NOB HILL--Central Avenue is part of one of the greatest modern trade routes of all time--U.S. Route 66. In terms of the last 100 years, it is the story of America itself. It is no wonder that when life seems to get a little slow at our house, MaryAnn and I venture down to the Mother Road for an evening.
As we sit at a table in front of the Central Ave. Flying Star, the history of the 21st Century parades before us. The whole world, people from lands near and far, walk by and many times we can only guess what languages are being spoken. We on the street are all so close that we could touch each other.
Last week, just as the sun was going down, we sat at our favorite sidewalk table drinking coffee. “Are you interested in art?” someone asked. The speaker didn’t seem to expect an answer. He was a little unsteady and frankly, as he looked down at the two of us seated at that table, he seemed a bit unpredictable.
“I’m always interested in art,” I said.
He peered down at me from under a bandana that covered the top half of his eyelids. He was carrying a large plastic bag. Setting one end of it on our table, he started pulling out drawings and handing them to me. There were three of them. All were framed and under glass, although the frames looked like they might have been used before.
The first was a motorcycle with a huge eagle arching over the scene with its wings spread out in a protective way. The second was a pencil drawing of a heart. It was faceted and glistened on the page as if it were made of one incredibly hard diamond. The third was a silhouetted dancer wearing a headdress and holding knives.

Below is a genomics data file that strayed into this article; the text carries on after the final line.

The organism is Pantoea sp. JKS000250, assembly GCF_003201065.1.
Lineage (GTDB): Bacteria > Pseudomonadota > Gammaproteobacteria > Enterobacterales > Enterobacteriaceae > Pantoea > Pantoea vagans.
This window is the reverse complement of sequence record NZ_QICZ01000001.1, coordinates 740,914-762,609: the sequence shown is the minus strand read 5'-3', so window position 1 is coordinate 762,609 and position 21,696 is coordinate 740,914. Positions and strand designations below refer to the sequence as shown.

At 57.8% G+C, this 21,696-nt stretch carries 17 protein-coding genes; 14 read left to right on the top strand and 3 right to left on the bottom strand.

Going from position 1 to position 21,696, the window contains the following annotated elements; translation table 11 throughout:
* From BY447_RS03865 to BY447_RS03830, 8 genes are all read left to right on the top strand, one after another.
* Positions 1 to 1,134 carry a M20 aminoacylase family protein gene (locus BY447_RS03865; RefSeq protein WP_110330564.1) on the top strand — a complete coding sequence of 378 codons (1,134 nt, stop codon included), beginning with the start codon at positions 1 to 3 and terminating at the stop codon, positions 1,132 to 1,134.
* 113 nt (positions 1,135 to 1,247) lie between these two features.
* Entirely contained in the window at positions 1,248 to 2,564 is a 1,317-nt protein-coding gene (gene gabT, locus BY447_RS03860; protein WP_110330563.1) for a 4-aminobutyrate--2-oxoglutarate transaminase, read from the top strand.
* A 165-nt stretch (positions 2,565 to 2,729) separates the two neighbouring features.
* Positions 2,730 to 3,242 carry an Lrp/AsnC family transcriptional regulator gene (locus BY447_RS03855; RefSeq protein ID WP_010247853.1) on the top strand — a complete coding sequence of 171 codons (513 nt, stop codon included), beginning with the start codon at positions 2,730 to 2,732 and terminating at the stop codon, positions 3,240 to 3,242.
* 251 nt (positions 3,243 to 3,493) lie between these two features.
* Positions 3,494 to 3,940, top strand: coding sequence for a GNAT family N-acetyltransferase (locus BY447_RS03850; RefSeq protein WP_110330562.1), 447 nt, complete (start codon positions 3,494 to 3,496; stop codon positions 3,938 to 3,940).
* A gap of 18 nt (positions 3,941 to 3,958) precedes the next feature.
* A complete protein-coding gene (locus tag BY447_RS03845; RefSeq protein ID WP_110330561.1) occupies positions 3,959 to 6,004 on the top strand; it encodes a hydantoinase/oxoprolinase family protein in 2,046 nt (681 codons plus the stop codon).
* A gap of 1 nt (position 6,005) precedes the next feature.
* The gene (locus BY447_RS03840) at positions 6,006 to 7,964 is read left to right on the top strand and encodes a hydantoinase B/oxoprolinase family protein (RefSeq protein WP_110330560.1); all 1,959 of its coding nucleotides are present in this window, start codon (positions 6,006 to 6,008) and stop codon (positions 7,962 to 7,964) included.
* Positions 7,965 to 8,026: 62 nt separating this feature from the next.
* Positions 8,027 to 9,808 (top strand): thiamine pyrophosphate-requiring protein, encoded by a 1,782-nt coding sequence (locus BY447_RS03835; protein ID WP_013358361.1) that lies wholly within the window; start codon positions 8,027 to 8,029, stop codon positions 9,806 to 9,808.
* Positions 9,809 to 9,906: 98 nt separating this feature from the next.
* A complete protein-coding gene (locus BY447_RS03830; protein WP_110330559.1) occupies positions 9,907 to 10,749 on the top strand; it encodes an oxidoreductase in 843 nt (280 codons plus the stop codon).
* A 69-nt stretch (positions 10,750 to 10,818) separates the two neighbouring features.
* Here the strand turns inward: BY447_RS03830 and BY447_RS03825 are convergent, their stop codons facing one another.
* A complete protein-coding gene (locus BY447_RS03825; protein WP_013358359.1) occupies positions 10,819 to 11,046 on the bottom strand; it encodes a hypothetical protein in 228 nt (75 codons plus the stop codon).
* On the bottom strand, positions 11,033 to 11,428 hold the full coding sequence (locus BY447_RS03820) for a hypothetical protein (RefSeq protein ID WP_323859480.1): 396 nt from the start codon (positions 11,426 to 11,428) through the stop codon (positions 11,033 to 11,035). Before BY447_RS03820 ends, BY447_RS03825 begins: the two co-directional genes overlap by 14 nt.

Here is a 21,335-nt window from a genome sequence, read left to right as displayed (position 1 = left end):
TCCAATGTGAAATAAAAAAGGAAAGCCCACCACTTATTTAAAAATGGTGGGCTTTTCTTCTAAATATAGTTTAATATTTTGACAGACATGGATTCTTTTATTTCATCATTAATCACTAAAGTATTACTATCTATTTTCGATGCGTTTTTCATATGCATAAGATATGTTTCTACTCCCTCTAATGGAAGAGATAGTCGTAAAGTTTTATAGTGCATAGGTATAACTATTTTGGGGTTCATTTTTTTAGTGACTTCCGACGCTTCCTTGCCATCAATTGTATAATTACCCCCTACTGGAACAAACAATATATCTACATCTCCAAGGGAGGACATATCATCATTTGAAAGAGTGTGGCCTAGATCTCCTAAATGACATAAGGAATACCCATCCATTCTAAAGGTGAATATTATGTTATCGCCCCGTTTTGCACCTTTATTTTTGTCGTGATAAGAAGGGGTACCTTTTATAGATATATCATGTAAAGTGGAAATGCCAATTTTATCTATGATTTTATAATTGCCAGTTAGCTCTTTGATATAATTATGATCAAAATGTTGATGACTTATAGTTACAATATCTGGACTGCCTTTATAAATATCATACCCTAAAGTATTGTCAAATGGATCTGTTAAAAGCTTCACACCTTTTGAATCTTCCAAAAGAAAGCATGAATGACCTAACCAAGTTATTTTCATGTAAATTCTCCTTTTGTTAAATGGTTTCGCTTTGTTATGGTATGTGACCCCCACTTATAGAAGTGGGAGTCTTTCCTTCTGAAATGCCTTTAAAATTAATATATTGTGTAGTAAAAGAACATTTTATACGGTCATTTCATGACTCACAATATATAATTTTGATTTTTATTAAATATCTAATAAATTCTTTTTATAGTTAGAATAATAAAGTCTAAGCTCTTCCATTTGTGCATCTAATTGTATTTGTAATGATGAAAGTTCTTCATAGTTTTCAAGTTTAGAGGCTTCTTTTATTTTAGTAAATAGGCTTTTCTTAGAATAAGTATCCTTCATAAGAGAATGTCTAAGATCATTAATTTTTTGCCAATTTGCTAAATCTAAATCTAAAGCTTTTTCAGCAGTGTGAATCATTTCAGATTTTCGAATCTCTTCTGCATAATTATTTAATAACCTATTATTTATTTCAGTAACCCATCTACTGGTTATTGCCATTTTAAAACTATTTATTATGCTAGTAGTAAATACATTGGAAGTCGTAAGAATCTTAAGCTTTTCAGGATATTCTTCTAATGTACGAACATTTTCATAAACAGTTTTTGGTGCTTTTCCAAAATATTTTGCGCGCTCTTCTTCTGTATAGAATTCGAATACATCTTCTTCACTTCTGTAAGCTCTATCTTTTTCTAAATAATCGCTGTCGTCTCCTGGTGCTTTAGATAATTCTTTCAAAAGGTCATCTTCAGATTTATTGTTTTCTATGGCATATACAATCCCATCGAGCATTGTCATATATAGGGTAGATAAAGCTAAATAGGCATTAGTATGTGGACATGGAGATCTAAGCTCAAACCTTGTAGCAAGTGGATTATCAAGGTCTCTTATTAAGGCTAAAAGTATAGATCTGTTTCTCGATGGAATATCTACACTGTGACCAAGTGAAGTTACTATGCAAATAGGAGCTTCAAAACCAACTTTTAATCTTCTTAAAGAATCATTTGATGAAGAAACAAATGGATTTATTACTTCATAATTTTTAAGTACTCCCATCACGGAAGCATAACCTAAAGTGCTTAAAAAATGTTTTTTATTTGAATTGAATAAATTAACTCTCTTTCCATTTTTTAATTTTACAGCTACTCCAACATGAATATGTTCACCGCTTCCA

“Where are you from?” I asked.
“I come from way over there.” He waved in the general direction of somewhere beyond downtown. “I’m a White Mountain Apache,” he said.
I set the pictures in a row up against the window of the Flying Star. They looked to be done in marker and pen. The heart was a pencil drawing. And they looked really beautiful in that fading sunlight.
“That’s me,” he said pointing to the dancer. "It’s a Crown Dancer. You can look it up.” I nodded.
“What’s your name?”
“My name is Natani Hinton. It means ‘Chief.’”
“What do you want to do with your drawings?”
“I want to sell them. I need a motel room. Thirty bucks for all three.”
He had a big bump on the side of his face. He said it was a spider bite. People approaching us on the sidewalk were giving us a wide berth. I looked again at the three pieces.
“Somebody stole my backpack and I lost my notebooks.” He took out an old baggie filled with cheap markers. “I don’t have any more brown,” he added.
“Where did you make these,” I asked.
“In the park. I got the frames from Healthcare for the Homeless; you can refinish them if you want.” Again I nodded.
Frankly, there is nowhere I would rather be as the sun goes down than right here at this table in front of the Flying Star. Route 66 is the river of life and I was about to dip my hand into it.
“I’ll give you $30 for the big motorcycle picture and you can sell the other two to somebody else.”
Natani Hinton looked at his pictures leaning against the window. The setting sun gave a golden cast to each. He loved all three and said so. He spent at least 5 minutes explaining the how and why of each one. Then he looked at me and gestured with a sweep of his hand.
“No!” he said. “All three for thirty dollars.”
“Well, okay then. Done."
The artist signed them on the back with an old blue marker. He was smiling. I was smiling. I took pictures with my cellphone.
Natani Hinton took the $30 and put it in his pocket. We shook hands.
To the east, the Sandia Mountains were glowing. The street traffic hummed a bit louder. We said our Good-Byes, and he was gone.